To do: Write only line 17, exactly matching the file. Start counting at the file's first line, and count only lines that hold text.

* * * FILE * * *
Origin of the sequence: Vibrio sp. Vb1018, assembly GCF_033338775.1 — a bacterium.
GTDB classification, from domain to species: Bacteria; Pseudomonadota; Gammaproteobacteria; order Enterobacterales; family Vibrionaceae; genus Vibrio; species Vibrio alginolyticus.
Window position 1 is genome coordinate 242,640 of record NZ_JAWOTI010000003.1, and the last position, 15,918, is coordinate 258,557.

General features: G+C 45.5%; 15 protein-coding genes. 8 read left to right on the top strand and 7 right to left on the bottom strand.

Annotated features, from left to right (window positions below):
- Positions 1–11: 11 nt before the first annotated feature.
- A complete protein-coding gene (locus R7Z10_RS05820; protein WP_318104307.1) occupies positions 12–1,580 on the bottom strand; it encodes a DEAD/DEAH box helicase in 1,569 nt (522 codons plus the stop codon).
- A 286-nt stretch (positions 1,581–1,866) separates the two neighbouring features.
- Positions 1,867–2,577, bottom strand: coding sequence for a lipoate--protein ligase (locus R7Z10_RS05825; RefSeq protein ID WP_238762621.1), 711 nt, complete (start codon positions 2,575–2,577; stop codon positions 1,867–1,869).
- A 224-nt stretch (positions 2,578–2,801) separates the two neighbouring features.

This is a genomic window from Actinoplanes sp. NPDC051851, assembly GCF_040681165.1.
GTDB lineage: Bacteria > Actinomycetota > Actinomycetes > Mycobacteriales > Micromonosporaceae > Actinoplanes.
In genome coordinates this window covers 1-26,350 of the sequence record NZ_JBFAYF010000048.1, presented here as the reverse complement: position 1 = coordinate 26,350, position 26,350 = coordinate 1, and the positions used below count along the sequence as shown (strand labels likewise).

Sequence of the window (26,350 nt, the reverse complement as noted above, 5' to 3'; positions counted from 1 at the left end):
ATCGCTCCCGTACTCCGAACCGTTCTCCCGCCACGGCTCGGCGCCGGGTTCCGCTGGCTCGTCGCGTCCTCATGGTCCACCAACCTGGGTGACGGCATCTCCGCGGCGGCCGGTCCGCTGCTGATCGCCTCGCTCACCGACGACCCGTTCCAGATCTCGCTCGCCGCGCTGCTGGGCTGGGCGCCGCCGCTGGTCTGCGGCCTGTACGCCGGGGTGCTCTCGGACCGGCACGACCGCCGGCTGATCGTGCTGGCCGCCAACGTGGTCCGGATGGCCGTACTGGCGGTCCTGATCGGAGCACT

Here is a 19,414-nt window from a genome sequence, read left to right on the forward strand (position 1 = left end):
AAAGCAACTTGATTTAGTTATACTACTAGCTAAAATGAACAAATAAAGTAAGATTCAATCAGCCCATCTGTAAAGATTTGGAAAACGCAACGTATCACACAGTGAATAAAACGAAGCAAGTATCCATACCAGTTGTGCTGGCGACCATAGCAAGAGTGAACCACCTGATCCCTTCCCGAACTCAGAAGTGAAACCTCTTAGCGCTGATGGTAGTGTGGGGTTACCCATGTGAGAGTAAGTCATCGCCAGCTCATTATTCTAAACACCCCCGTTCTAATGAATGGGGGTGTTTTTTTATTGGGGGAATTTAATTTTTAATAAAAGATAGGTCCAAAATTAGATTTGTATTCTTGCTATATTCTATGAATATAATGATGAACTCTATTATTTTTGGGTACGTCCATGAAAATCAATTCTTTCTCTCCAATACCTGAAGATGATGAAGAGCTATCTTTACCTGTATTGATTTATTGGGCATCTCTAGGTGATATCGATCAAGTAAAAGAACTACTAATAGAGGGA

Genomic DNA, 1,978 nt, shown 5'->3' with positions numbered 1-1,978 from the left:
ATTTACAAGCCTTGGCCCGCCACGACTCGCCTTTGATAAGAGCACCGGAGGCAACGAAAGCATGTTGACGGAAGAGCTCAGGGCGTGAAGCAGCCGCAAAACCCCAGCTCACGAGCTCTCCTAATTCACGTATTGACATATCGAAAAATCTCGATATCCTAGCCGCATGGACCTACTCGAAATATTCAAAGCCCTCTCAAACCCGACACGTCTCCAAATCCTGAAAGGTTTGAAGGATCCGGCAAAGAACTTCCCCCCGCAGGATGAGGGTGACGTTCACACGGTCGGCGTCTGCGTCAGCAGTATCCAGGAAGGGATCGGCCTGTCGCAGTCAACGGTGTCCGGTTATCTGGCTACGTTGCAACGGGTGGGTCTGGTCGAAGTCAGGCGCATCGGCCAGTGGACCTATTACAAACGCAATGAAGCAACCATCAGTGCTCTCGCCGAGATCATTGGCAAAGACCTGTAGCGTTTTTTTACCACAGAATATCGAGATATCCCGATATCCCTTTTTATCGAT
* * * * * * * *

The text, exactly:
AAAGCAACTTGATTTAGTTATACTACTAGCTAAAATGAACAAATAAAGTAAGATTCAATCAGCCCATCTGTAAAGATTTGGAAAACGCAACGTATCACACAGTGAATAAAACGAAGCAAGTATCCATACCAGTTGTGCTGGCGACCATAGCAAGAGTGAACCACCTGATCCCTTCCCGAACTCAGAAGTGAAACCTCTTAGCGCTGATGGTAGTGTGGGGTTACCCATGTGAGAGTAAGTCATCGCCAGCTCATTATTCTAAACACCCCCGTTCTAATGAATGGGGGTGTTTTTTTATTGGGGGAATTTAATTTTTAATAAAAGATAGGTCCAAAATTAGATTTGTATTCTTGCTATATTCTATGAATATAATGATGAACTCTATTATTTTTGGGTACGTCCATGAAAATCAATTCTTTCTCTCCAATACCTGAAGATGATGAAGAGCTATCTTTACCTGTATTGATTTATTGGGCATCTCTAGGTGATATCGATCAAGTAAAAGAACTACTAATAGAGGGA